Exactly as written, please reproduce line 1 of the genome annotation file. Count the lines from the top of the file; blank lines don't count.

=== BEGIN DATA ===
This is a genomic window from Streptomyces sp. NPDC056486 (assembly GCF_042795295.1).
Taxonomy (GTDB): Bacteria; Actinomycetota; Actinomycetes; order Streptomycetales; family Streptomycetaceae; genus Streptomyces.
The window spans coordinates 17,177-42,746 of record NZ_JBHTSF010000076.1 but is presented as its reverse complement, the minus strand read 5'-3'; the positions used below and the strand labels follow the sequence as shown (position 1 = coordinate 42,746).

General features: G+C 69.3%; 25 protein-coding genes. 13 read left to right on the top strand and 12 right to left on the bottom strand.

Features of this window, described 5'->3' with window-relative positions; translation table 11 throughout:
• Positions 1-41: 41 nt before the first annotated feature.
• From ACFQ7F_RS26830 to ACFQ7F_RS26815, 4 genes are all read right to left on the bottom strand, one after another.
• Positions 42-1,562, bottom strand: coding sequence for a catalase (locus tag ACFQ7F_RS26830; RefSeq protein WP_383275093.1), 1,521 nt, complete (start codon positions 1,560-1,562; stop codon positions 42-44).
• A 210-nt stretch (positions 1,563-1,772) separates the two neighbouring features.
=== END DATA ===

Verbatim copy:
This is a genomic window from Streptomyces sp. NPDC056486 (assembly GCF_042795295.1).